To determine the specificity of the YFP smFISH probe, we tested whether the probe detects any transcripts in a wild-type line that lacks YFP (Fig. 1). While in the dlg1::YFP gene trap line, the YFP smFISH probe labels hundreds of diffraction-limited punctae throughout the central brain (Fig. 1, D–I), no equivalent signal could be detected in wild-type samples (Fig. 1, J–N). The majority of individual punctae appearing in the dlg1::YFP line (85% in the brain, 78% in larval muscles [Fig. 1 E″]) were also detected by a spectrally separated second oligonucleotide probe set targeting the endogenous dlg1 exon, indicating that the probe is highly sensitive (Fig. 1 D). Importantly, the Dlg1::YFP protein showed its characteristic enrichment at the cell surface, which means that the reporter protein does not disrupt localization or expression level of the endogenous protein. We conclude that this is an effective approach to screen for gene expression patterns and proceeded to apply the method to 200 gene insertions randomly selected from the Cambridge Protein Trap Insertion (CPTI) collection (Lowe et al., 2014). We not only imaged the central brain and neuroblasts (neural stem cells), but also the mushroom body (equivalent to mammalian hippocampus), optic lobe, ventral nerve cord (VNC), segmental nerves, and the larval NMJ neurons, muscles, and associated glia.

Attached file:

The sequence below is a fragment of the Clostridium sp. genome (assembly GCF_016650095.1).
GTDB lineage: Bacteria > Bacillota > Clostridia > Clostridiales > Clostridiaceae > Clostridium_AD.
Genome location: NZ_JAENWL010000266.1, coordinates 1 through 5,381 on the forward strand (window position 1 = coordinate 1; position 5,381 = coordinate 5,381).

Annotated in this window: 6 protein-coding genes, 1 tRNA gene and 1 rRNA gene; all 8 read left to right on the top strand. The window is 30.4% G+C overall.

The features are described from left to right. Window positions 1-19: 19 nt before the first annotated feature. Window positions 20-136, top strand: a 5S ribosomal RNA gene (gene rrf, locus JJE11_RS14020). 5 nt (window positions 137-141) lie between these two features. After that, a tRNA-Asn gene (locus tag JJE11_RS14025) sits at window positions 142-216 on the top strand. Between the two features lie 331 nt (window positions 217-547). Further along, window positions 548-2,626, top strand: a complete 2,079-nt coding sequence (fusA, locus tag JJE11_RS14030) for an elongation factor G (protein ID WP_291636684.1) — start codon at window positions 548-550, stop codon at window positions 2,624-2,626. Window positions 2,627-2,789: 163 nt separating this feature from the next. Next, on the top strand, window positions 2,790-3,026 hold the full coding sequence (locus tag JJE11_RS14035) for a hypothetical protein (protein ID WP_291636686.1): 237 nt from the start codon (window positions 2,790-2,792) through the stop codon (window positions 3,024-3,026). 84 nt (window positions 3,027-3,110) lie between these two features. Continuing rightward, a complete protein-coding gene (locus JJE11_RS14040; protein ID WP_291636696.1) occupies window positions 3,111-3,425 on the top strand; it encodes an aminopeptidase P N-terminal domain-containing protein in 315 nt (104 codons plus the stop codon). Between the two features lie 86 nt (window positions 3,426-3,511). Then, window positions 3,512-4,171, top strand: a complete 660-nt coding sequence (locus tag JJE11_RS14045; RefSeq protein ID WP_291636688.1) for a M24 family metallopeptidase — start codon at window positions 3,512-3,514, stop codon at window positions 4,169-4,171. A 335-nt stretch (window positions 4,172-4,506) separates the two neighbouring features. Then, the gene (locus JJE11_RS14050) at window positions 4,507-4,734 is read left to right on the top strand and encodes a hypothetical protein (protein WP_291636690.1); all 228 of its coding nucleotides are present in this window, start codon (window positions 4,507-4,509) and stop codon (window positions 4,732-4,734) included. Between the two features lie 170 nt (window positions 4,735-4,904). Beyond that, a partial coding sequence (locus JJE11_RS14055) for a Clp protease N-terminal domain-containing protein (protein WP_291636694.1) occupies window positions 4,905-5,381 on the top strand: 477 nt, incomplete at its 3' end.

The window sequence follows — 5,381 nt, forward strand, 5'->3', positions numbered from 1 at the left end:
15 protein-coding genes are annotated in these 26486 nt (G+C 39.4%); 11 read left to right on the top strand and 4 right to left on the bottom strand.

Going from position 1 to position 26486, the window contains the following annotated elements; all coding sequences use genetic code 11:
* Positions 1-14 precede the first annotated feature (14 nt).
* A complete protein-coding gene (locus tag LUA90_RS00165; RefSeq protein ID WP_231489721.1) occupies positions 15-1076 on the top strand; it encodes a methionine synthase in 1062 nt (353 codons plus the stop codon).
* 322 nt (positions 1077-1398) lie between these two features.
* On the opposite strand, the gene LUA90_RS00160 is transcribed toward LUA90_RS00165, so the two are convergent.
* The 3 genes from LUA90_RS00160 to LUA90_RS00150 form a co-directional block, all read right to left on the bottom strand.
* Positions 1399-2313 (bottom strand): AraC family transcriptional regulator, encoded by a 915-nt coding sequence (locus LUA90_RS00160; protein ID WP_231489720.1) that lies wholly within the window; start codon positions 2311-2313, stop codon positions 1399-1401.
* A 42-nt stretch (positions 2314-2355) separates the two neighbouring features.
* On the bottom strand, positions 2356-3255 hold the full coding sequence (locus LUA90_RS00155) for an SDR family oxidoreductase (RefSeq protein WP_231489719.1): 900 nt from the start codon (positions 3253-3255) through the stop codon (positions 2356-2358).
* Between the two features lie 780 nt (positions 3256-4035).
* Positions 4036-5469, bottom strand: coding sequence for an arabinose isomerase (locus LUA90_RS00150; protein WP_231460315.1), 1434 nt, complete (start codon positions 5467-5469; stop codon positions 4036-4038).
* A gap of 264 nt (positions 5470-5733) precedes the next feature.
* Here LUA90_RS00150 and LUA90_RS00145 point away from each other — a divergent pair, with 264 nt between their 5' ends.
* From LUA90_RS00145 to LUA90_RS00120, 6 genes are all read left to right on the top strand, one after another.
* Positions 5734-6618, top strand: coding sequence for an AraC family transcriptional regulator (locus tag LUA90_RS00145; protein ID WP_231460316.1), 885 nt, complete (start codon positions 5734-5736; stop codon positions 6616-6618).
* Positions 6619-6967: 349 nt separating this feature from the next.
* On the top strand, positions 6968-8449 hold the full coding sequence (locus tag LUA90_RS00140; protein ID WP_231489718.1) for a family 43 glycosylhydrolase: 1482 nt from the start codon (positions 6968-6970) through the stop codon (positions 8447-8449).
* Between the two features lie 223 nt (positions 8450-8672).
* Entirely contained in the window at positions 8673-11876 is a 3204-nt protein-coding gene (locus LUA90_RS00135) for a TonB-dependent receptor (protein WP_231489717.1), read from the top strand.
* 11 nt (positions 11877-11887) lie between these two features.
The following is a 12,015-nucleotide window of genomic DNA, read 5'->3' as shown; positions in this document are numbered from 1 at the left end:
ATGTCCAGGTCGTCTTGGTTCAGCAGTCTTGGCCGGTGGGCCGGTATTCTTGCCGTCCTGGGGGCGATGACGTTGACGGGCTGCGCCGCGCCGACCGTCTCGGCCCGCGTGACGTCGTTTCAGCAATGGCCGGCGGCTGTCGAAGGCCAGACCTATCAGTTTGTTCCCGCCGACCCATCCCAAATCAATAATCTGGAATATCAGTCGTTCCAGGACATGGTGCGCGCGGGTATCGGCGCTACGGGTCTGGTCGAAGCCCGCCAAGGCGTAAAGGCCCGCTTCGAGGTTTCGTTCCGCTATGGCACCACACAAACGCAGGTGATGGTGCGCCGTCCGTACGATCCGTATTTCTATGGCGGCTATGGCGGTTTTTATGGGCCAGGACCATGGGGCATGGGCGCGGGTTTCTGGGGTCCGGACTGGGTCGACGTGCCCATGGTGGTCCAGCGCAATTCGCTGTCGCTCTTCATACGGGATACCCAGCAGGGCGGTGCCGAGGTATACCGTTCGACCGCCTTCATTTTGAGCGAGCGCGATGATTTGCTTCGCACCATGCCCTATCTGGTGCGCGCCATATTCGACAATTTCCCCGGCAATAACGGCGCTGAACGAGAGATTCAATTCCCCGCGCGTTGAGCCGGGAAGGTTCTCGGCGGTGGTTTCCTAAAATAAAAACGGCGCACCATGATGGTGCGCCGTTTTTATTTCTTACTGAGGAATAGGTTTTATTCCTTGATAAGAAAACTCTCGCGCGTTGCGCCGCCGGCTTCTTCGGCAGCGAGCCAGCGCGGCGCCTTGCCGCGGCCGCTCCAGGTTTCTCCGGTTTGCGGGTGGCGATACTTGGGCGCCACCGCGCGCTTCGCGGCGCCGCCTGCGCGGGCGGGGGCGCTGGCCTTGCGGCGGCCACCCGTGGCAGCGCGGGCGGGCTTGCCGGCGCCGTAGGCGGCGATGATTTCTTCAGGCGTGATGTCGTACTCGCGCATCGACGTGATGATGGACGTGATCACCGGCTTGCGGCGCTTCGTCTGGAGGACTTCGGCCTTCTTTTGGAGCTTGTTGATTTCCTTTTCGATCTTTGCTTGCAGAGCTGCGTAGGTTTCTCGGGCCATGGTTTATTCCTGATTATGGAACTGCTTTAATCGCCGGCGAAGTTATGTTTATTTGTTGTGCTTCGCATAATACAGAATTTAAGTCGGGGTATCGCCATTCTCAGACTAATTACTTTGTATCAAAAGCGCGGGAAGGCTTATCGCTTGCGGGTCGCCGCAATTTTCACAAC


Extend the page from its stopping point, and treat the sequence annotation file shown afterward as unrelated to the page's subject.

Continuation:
To determine how well the selected set of genes captures the diversity of gene expression patterns in the whole transcriptome, we analyzed published data on the gene expression levels, gene structure, and gene functions. We found that this set of 200 genes provides a fairly representative sample of transcript heterogeneity. We first analyzed publicly available bulk RNA sequencing data from specific tissues and developmental stages. Given that CPTI lines were selected for the presence of YFP reporter expression in embryos, we compared the overall distribution of gene expression levels in embryos to third-instar larval brains. Violin plots show that the distributions of gene expression levels are similar in the two tissues, and by overlaying the individual genes that were screened in the current study (Fig. S2 A), it is clear that the genes we analyzed are relatively abundant and span the entire range of gene expression levels, making the collection a useful proxy for the whole transcriptome.